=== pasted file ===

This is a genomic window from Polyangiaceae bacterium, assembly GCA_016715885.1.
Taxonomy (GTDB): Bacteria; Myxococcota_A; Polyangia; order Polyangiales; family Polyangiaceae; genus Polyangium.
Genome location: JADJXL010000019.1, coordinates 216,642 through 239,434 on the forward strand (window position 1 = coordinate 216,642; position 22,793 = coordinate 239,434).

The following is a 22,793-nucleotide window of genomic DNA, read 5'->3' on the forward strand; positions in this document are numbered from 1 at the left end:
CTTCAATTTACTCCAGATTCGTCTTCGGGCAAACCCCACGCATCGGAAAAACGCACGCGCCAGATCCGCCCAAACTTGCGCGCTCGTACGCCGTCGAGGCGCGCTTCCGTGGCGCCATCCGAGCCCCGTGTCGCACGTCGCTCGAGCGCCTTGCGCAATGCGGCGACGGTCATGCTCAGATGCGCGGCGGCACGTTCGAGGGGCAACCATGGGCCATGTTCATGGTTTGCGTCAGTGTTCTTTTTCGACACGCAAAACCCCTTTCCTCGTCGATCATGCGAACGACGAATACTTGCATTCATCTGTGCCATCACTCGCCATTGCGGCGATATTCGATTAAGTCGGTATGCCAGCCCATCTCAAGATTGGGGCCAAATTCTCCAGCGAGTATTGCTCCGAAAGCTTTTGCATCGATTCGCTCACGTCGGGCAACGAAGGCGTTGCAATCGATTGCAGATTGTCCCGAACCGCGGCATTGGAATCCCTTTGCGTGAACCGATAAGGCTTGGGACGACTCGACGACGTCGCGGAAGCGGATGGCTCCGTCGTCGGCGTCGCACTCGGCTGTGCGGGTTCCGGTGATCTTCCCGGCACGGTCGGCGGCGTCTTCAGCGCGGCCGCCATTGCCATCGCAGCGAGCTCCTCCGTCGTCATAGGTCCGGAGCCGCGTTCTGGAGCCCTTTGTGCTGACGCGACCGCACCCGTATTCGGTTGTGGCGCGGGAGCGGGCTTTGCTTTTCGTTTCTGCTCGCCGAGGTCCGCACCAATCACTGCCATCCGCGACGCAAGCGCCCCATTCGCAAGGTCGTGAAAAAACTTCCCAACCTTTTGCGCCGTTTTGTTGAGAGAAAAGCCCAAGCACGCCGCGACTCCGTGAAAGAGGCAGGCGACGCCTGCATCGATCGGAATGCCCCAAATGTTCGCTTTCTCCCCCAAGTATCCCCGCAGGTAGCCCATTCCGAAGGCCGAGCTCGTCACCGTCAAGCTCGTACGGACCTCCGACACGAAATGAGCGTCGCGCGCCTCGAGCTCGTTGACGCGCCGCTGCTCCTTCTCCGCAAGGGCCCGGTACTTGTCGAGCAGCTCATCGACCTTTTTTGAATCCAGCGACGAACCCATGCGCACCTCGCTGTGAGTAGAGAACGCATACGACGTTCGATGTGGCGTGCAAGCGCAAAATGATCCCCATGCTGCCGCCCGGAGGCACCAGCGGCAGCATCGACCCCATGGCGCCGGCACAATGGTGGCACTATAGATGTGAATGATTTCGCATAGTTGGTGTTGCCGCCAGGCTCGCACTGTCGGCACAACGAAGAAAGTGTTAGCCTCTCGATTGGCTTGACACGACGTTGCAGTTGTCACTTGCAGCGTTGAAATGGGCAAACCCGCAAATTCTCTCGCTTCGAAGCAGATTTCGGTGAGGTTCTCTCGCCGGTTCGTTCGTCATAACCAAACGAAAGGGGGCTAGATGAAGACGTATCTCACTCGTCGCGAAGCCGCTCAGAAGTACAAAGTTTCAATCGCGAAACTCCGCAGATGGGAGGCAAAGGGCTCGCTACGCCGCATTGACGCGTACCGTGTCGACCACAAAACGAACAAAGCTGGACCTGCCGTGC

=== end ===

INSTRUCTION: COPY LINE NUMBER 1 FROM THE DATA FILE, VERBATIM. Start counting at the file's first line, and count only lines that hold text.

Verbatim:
This is a genomic window from Polyangiaceae bacterium, assembly GCA_016715885.1.